Day Trippers: A review

I was contacted by As If Productions to put their game system, Day Trippers, onto the Games On Board store.  Tod Foley and I have had a bit of a to and fro discussion back and forth since then and he asked for me to give my opinion of his game.  I had been reading it slowly in the background but with this request I decided to up the ante and build a review for the systems core rules.  I have a long way to go yet as there is a GM guide that dwarfs the players guide being at least double the size, not to mention two adventures as well.

The premise of this game is set in Science Fiction.  Sort of, it is more a near future styled game where a mad scientist makes an amazing discovery that changes the worlds view of reality beyond all expectations.  The mad scientist basically creates a ship that can hop dimensions, in many different ways.  It can time travel, it can go to alternate worlds, it can go to weird dream dimensions and areas of total chaos and unreal vistas.  They each have a different styled term for the type of “Slip” that you are making but in essence his discovery reveals that our world is at a nexus of other dimensions that stream off in different directions and streams.

Cover of Day Trippers
Day Trippers from As If Productions

That may seem a little wordy and you may feel that this is a hard concept to deal with in game, but I would say it is little different to the idea of a game of Rifts, the old TV show Sliders and the like.  The game also takes a slight humorous twist with everything.  The writing at the very start of the book is filled with jokes and humour that is “hidden” to a degree.  They are not hard work to find but you do need to keep your mind and eyes open to find them.  Pay attention to things like acronym’s and certain word plays and you will find out what I mean.  Not to mention the obvious humour like how the mad scientist has a following online that are hobbyist electricians that are making their own slip ships along with him only to find out that it works and this group of hobbyists are in prime position to risk the danger of “slip” streaming.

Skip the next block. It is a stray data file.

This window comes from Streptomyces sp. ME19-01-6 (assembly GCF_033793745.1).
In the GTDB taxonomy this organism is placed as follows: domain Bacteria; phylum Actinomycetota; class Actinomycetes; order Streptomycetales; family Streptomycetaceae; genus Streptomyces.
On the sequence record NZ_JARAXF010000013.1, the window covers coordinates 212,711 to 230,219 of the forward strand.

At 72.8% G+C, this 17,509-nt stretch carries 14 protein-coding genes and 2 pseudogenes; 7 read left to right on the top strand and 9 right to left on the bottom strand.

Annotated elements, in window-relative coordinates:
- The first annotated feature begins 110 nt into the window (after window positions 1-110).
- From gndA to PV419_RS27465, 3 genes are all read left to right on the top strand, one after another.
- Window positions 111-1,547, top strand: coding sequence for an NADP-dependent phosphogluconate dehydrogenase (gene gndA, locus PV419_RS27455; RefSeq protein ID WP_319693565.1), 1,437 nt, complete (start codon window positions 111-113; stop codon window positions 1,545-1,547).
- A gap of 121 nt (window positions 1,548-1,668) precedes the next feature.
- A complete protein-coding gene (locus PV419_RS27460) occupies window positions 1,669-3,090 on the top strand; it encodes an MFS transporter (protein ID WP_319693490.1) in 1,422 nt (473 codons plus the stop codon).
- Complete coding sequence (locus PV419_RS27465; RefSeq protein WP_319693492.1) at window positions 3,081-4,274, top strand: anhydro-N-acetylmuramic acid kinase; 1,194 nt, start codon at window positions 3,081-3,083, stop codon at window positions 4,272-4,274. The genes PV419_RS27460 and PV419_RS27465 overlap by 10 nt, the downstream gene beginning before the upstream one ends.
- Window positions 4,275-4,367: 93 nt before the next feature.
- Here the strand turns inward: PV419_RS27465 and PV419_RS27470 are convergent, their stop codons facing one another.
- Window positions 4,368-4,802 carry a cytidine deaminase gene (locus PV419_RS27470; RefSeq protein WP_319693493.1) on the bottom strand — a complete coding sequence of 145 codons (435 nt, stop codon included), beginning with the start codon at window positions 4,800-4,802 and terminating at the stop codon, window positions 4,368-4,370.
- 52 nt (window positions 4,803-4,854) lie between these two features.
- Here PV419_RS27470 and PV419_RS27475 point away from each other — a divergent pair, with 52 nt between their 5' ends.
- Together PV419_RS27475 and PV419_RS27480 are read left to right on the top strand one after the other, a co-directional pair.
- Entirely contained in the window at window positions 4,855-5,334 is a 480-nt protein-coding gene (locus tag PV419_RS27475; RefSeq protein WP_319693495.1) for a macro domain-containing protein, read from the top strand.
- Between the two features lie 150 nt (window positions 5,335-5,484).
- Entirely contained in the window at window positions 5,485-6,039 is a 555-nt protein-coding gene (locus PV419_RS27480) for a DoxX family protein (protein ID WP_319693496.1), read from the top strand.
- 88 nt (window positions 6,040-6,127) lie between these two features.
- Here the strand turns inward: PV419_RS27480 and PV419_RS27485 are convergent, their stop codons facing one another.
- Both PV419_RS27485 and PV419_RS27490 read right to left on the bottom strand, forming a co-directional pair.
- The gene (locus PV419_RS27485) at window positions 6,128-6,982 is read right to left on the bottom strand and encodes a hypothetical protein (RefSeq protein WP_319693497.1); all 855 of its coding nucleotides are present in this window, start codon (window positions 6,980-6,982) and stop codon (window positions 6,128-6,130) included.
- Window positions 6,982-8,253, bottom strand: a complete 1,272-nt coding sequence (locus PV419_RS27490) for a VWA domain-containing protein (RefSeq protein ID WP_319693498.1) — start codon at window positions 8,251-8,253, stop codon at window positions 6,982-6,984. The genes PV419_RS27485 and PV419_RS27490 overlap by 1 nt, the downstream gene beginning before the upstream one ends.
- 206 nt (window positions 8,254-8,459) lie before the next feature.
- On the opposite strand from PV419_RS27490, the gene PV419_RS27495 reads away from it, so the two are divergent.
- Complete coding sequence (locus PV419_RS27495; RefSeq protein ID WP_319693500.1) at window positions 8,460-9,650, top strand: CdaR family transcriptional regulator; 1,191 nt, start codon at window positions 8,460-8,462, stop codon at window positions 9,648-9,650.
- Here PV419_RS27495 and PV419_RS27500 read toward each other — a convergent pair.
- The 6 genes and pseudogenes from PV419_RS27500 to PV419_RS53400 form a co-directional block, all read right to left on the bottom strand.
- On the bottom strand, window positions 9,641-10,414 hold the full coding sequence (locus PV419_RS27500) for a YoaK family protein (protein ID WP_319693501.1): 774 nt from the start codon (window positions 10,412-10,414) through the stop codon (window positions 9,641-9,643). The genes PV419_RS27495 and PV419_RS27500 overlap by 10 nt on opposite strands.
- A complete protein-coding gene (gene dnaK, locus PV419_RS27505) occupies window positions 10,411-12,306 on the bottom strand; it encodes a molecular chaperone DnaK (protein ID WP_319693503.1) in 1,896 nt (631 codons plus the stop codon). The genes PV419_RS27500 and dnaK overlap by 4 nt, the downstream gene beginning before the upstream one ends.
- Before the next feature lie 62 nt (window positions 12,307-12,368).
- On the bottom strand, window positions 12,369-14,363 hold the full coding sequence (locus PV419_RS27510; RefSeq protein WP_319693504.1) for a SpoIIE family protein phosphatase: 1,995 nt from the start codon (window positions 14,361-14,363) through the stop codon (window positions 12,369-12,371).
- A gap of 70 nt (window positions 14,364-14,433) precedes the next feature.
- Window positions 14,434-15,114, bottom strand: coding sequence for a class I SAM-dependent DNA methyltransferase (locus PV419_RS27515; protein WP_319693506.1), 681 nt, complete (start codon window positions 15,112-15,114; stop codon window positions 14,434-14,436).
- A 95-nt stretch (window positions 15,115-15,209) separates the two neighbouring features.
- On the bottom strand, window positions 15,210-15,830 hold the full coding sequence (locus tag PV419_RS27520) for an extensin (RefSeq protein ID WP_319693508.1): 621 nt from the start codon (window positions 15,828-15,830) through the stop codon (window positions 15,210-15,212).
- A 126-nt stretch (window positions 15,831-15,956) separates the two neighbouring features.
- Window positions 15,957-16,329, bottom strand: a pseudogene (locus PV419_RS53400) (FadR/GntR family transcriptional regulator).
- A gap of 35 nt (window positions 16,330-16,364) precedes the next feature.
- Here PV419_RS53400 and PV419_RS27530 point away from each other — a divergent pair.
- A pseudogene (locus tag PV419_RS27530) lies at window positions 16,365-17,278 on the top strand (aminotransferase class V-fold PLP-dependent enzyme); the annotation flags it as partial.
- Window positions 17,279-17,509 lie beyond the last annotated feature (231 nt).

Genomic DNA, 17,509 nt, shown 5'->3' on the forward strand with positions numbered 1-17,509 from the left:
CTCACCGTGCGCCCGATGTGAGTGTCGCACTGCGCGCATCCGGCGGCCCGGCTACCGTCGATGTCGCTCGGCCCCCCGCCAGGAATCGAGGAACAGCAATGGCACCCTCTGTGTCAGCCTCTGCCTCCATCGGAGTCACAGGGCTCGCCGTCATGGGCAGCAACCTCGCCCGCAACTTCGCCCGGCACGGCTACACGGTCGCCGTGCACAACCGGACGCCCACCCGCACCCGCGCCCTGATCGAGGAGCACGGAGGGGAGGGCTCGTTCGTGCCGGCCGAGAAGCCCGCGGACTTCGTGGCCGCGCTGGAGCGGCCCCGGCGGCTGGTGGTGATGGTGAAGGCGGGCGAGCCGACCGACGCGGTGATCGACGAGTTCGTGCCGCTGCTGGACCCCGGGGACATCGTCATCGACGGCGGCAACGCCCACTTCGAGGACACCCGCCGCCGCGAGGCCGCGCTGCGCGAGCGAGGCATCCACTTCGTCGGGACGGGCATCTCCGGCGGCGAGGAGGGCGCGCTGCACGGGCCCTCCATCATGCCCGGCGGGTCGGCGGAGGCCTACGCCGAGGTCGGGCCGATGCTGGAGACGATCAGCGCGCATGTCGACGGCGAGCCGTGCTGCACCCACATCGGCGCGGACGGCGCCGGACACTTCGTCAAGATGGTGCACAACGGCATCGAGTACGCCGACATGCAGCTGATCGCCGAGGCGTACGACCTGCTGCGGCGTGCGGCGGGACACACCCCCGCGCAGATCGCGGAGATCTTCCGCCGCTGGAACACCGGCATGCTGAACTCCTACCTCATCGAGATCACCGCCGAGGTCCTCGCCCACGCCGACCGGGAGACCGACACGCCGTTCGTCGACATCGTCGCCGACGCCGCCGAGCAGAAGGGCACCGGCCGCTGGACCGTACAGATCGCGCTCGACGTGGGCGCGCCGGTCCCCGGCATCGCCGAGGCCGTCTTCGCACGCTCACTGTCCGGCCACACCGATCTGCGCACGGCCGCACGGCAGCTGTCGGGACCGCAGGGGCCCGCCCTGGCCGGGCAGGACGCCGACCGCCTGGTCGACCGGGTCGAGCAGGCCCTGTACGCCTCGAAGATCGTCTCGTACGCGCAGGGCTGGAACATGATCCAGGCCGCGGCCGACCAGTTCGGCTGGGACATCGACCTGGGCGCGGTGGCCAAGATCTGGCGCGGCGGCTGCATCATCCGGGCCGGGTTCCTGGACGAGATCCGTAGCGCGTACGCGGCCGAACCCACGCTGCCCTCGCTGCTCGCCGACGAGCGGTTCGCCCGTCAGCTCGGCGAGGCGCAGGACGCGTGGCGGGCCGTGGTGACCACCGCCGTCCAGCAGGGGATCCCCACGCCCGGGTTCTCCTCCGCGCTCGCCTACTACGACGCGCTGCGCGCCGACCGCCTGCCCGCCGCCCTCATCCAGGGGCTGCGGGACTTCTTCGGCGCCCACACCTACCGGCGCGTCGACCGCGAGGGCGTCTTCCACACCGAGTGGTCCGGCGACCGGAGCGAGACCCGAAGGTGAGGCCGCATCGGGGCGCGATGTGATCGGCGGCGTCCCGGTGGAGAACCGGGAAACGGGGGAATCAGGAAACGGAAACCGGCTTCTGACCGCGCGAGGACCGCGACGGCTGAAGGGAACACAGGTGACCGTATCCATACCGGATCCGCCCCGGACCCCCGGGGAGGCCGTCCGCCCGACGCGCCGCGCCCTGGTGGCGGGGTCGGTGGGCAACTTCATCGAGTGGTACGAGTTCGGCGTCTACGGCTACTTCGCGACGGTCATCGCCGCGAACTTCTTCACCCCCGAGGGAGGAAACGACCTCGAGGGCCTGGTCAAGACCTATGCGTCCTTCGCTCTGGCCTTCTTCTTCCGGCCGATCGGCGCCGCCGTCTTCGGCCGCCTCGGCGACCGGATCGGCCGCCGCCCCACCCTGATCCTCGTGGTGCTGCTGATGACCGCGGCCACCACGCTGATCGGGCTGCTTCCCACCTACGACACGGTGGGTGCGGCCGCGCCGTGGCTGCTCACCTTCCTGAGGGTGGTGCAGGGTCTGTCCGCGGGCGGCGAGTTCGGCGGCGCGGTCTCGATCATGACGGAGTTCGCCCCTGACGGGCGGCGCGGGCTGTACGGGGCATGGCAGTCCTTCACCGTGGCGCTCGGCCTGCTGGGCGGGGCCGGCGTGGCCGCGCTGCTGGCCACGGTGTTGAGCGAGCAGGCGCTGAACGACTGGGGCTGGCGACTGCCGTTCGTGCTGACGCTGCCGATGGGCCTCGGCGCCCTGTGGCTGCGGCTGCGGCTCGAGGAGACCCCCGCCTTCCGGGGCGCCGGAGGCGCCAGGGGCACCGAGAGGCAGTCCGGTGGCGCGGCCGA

You have everything in this book to run a game, the Gamemaster guide appears to be a helping book as opposed to a necessary one.  There is no requirement to buy both as planning and details of how to run a game are all here.  The structure of the game is narrative based with a crunchy but simple back end of rules.  Many of the dice rolls allow the PC to take over the narrative “as if you are the GM for a turn” and there is a discussion about how everyone should be involved in the building of the story.  In fact, in the game design section the players are actively involved in coming up with the building blocks of their next jump, which is a really cool idea.

The mechanic is an interesting one where they use a d6 system.  Your character rolls their statistic value number of dice and if they have a skill that would affect the roll this is added to the final result of the highest die rolled.  Let me elaborate.  If I had a Grace statistic of 3 and a Piloting skill of +1 and I was seeking to arrive on an alternate Earth (a Difficulty Level of 3) whilst piloting my “Slip Ship” I roll 3d6 getting 2, 3 and 6.  I take the highest roll of 6 and add my skill to it getting 7 total but as I do not have the Slip Dynamics skill I lose two (a modifier) to get 5 total meaning I exceed the DL by two so get a Yes (I make it where I was hoping to) And result (gaining 1 XP for being awesome).  It is a simple mechanic and the numbers of dice being rolled at any one time tend never to be higher than 6 so you do not end up having to buy new dice (Shadowrun) just to be able to roll one test.